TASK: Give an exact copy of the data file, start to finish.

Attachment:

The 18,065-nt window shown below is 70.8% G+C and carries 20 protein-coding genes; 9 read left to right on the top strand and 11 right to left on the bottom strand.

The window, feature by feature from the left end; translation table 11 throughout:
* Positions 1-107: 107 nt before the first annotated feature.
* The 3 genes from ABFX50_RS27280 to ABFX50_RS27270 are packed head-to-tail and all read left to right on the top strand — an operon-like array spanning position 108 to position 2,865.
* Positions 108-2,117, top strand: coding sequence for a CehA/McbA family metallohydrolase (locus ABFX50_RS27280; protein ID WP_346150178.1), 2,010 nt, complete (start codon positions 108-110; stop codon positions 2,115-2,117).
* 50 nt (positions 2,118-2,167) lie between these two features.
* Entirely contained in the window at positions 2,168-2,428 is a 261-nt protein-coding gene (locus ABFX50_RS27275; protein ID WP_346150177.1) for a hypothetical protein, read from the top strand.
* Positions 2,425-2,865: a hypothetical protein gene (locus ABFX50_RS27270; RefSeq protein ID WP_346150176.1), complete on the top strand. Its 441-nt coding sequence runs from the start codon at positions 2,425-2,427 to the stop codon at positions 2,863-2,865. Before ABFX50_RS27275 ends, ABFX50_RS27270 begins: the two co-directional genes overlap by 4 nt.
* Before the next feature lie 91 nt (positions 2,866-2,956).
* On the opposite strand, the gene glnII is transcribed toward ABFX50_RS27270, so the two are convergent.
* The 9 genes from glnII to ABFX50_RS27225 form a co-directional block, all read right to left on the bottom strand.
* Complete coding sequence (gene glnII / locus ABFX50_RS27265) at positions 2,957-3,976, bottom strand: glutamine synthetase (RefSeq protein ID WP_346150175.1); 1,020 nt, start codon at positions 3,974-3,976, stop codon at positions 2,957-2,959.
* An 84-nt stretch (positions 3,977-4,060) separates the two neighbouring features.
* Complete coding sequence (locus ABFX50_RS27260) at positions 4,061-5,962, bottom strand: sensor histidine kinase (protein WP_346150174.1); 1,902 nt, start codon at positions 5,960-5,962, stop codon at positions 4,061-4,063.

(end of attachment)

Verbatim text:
The 18,065-nt window shown below is 70.8% G+C and carries 20 protein-coding genes; 9 read left to right on the top strand and 11 right to left on the bottom strand.

The window, feature by feature from the left end; translation table 11 throughout:
* Positions 1-107: 107 nt before the first annotated feature.
* The 3 genes from ABFX50_RS27280 to ABFX50_RS27270 are packed head-to-tail and all read left to right on the top strand — an operon-like array spanning position 108 to position 2,865.
* Positions 108-2,117, top strand: coding sequence for a CehA/McbA family metallohydrolase (locus ABFX50_RS27280; protein ID WP_346150178.1), 2,010 nt, complete (start codon positions 108-110; stop codon positions 2,115-2,117).
* 50 nt (positions 2,118-2,167) lie between these two features.
* Entirely contained in the window at positions 2,168-2,428 is a 261-nt protein-coding gene (locus ABFX50_RS27275; protein ID WP_346150177.1) for a hypothetical protein, read from the top strand.
* Positions 2,425-2,865: a hypothetical protein gene (locus ABFX50_RS27270; RefSeq protein ID WP_346150176.1), complete on the top strand. Its 441-nt coding sequence runs from the start codon at positions 2,425-2,427 to the stop codon at positions 2,863-2,865. Before ABFX50_RS27275 ends, ABFX50_RS27270 begins: the two co-directional genes overlap by 4 nt.
* Before the next feature lie 91 nt (positions 2,866-2,956).
* On the opposite strand, the gene glnII is transcribed toward ABFX50_RS27270, so the two are convergent.
* The 9 genes from glnII to ABFX50_RS27225 form a co-directional block, all read right to left on the bottom strand.
* Complete coding sequence (gene glnII / locus ABFX50_RS27265) at positions 2,957-3,976, bottom strand: glutamine synthetase (RefSeq protein ID WP_346150175.1); 1,020 nt, start codon at positions 3,974-3,976, stop codon at positions 2,957-2,959.
* An 84-nt stretch (positions 3,977-4,060) separates the two neighbouring features.
* Complete coding sequence (locus ABFX50_RS27260) at positions 4,061-5,962, bottom strand: sensor histidine kinase (protein WP_346150174.1); 1,902 nt, start codon at positions 5,960-5,962, stop codon at positions 4,061-4,063.